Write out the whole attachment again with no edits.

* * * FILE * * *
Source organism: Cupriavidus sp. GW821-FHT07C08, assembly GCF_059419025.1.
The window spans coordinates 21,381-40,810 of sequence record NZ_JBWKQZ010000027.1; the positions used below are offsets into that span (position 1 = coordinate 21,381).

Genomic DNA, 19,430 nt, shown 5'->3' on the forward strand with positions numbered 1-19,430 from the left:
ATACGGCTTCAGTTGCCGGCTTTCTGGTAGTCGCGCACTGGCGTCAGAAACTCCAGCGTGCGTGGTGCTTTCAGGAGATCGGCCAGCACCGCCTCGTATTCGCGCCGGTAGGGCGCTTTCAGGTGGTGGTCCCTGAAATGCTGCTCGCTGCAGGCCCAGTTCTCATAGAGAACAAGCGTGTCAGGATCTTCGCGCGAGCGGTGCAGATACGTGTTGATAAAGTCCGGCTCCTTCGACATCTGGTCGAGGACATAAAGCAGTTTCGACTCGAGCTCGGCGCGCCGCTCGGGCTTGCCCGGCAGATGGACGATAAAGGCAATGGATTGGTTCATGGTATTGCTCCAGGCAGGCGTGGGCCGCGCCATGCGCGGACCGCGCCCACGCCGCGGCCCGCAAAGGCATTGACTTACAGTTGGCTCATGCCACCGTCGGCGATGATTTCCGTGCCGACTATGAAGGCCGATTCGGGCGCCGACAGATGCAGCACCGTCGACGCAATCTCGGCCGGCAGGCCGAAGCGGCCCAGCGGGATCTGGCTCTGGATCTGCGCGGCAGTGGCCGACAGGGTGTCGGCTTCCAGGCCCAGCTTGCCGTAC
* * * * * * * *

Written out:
Source organism: Cupriavidus sp. GW821-FHT07C08, assembly GCF_059419025.1.
The window spans coordinates 21,381-40,810 of sequence record NZ_JBWKQZ010000027.1; the positions used below are offsets into that span (position 1 = coordinate 21,381).

Genomic DNA, 19,430 nt, shown 5'->3' on the forward strand with positions numbered 1-19,430 from the left:
ATACGGCTTCAGTTGCCGGCTTTCTGGTAGTCGCGCACTGGCGTCAGAAACTCCAGCGTGCGTGGTGCTTTCAGGAGATCGGCCAGCACCGCCTCGTATTCGCGCCGGTAGGGCGCTTTCAGGTGGTGGTCCCTGAAATGCTGCTCGCTGCAGGCCCAGTTCTCATAGAGAACAAGCGTGTCAGGATCTTCGCGCGAGCGGTGCAGATACGTGTTGATAAAGTCCGGCTCCTTCGACATCTGGTCGAGGACATAAAGCAGTTTCGACTCGAGCTCGGCGCGCCGCTCGGGCTTGCCCGGCAGATGGACGATAAAGGCAATGGATTGGTTCATGGTATTGCTCCAGGCAGGCGTGGGCCGCGCCATGCGCGGACCGCGCCCACGCCGCGGCCCGCAAAGGCATTGACTTACAGTTGGCTCATGCCACCGTCGGCGATGATTTCCGTGCCGACTATGAAGGCCGATTCGGGCGCCGACAGATGCAGCACCGTCGACGCAATCTCGGCCGGCAGGCCGAAGCGGCCCAGCGGGATCTGGCTCTGGATCTGCGCGGCAGTGGCCGACAGGGTGTCGGCTTCCAGGCCCAGCTTGCCGTAC